Statistics on RBT salaries in the US

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The average Registered Behavior Technician (RBT) salary in the United States is around $54,000 per year. Entry-level salaries begin at around $47,000 per year.

However, more experienced RBTs can earn over $66,000 per year. RBTs job growth rate over the next 10 years is 12% to 22%, which is much higher than the average job growth rate of 5%.

Percentile Annual Salary Monthly Salary Hourly Rate
90th Percentile
$49,000
$4,083
$24
75th Percentile
$43,000
$3,583
$21
Average
$38,026
$3,169
$18
25th Percentile
$33,000
$2,750
$16
10th Percentile
$29,000
$2,417
$14

According to PayScale, the average RBT annual salary is under $35,000, or $17.02 per hour. The lowest 10% of RBT salaries are $13.69 per hour, while the top 10% of earners report wages of more than $22 per hour. RBT salaries are influenced by location, demand, and the company you work for. Read more at Cross River Therapy.

As of July 31, 2022 the average annual pay for a Registered Behavioral Technician in the United States is $41, 418 a year.

(Ziprecruiter)

“While ZipRecruiter is seeing annual salaries as high as $62,000 and as low as $18,000, the majority of Registered Behavioral Technician salaries currently range between $31,000 (25th percentile)  to $52,500 (75th percentile) with top earners (90th percentile) making $57,000 annually across the United States. The average pay range for a Registered Behavioral Technician varies greatly (by as much as $21,500), which suggests there may be many opportunities for advancement and increased pay based on skill level, location and years of experience.”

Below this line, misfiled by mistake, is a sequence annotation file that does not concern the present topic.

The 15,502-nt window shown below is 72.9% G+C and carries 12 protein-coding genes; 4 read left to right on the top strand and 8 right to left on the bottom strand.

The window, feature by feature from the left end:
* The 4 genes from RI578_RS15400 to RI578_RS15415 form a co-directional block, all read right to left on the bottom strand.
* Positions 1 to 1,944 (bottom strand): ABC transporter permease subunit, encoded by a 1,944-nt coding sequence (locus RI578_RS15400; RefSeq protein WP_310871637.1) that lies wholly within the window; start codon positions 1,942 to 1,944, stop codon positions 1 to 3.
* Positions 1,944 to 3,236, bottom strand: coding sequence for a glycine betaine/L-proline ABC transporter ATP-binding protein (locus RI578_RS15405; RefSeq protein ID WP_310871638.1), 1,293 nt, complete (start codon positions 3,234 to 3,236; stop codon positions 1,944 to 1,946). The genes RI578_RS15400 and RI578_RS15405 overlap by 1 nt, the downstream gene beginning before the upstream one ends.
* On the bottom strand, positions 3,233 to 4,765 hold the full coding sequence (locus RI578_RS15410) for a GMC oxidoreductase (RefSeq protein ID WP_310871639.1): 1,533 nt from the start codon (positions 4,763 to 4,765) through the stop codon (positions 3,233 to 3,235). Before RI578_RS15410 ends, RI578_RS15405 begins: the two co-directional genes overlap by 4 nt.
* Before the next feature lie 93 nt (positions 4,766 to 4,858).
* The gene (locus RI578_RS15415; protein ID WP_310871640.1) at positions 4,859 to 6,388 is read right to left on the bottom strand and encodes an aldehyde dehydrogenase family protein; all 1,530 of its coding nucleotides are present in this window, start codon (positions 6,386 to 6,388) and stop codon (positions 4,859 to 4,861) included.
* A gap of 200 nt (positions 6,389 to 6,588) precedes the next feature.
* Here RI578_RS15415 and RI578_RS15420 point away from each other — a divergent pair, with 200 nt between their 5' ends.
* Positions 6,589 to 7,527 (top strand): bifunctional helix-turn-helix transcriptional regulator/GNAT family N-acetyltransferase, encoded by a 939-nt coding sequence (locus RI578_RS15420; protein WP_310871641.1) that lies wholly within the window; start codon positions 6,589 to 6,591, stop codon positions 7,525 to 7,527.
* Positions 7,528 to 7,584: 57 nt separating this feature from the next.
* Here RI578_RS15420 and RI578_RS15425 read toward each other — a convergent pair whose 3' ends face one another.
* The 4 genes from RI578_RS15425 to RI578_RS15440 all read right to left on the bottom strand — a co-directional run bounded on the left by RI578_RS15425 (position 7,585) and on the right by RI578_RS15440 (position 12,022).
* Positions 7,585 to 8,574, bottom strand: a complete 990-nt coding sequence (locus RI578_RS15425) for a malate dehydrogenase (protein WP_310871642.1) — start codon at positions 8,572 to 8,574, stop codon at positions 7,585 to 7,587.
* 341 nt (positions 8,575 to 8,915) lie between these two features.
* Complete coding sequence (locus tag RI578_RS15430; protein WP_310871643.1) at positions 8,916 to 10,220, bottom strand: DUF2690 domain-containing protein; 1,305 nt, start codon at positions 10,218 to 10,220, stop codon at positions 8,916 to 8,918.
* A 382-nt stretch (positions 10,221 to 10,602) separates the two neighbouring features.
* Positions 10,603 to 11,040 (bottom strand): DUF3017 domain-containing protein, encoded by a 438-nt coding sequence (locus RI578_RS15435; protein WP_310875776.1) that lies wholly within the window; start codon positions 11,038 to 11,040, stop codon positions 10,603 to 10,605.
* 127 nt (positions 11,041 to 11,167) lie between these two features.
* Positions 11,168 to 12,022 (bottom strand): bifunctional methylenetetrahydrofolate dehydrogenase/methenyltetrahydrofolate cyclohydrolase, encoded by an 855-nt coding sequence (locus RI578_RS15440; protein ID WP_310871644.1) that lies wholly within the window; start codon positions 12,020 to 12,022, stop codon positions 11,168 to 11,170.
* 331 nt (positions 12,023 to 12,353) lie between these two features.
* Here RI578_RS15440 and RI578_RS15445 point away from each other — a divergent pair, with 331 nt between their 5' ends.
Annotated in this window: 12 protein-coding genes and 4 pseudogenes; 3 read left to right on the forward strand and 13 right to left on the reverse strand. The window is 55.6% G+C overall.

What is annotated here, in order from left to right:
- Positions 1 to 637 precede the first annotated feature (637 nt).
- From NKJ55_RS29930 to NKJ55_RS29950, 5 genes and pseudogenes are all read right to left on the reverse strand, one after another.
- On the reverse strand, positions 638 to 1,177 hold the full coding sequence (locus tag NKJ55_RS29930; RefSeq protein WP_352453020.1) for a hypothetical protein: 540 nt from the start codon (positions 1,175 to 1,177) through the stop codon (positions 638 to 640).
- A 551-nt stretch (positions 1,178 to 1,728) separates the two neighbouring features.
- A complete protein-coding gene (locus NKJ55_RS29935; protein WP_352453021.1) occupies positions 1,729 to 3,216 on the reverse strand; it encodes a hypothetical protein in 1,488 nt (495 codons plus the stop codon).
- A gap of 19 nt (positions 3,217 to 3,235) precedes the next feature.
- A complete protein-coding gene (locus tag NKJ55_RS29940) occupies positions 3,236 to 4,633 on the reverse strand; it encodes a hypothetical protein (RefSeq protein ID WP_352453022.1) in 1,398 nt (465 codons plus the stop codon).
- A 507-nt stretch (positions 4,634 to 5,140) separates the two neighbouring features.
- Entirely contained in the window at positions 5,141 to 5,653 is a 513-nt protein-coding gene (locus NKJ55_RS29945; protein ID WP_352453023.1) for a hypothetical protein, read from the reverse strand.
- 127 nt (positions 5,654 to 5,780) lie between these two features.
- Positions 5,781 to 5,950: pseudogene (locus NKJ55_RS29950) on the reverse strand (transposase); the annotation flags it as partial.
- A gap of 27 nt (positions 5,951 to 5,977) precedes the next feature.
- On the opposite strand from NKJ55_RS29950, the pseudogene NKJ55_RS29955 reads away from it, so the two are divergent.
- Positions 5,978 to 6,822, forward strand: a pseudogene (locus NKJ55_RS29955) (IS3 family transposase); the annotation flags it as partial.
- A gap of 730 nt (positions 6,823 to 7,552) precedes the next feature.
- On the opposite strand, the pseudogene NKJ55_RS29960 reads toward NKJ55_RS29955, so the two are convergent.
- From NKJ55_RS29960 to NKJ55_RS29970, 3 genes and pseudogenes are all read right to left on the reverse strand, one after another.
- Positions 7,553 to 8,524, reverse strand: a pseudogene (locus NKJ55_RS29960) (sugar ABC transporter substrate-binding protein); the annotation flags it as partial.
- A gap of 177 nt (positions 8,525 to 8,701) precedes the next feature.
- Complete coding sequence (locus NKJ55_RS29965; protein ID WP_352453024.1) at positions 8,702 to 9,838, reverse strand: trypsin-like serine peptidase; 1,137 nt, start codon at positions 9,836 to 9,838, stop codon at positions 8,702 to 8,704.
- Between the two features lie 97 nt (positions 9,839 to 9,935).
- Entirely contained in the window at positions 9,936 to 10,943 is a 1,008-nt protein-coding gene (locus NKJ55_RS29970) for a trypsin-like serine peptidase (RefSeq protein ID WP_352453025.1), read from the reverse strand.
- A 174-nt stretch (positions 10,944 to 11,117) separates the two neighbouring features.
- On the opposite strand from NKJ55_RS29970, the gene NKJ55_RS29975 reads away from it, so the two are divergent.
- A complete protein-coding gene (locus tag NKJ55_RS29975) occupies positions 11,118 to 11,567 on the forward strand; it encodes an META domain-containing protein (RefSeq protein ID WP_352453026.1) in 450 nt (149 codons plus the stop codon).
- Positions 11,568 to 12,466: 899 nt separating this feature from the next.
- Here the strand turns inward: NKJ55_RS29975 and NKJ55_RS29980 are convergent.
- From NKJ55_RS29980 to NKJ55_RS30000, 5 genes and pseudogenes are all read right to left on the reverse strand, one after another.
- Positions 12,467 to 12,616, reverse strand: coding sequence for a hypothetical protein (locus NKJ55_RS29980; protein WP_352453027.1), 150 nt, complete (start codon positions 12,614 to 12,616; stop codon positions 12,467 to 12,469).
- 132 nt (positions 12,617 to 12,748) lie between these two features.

Being an RBT for me was extremely fun because where were you going to find a place where you can be completely silly without having to worry what people thought about you? This was the only job that made me feel like I could make a dramatic difference while being myself.

I also liked to be surrounded by people that had the same goals of wanting to help kids and the teamwork made the job much easier and more enjoyable.

Change and progress was the ultimate goal for our kiddos. The early intervention program was seriously only a miracle because I saw changes in the kiddos that from day one, you wouldn’t even recognize who they were.

Changes from being able to utter 3-4 words where they can only make a syllable from when they started, the behavior decreases in which kiddo that used to engage in 30-40 0 self-harm to only half, learning how to wait during games, table work where they use to swipe and drop to the floor if they had to.

My favorite was when the parents would tell us what amazing progress they were making at home. I used to tear up and felt for these parents so much because it was already difficult for them and now, they can trust and rely on ABA and the therapists knowing their goal was ours.

By Emma Rogers, BA, RBT

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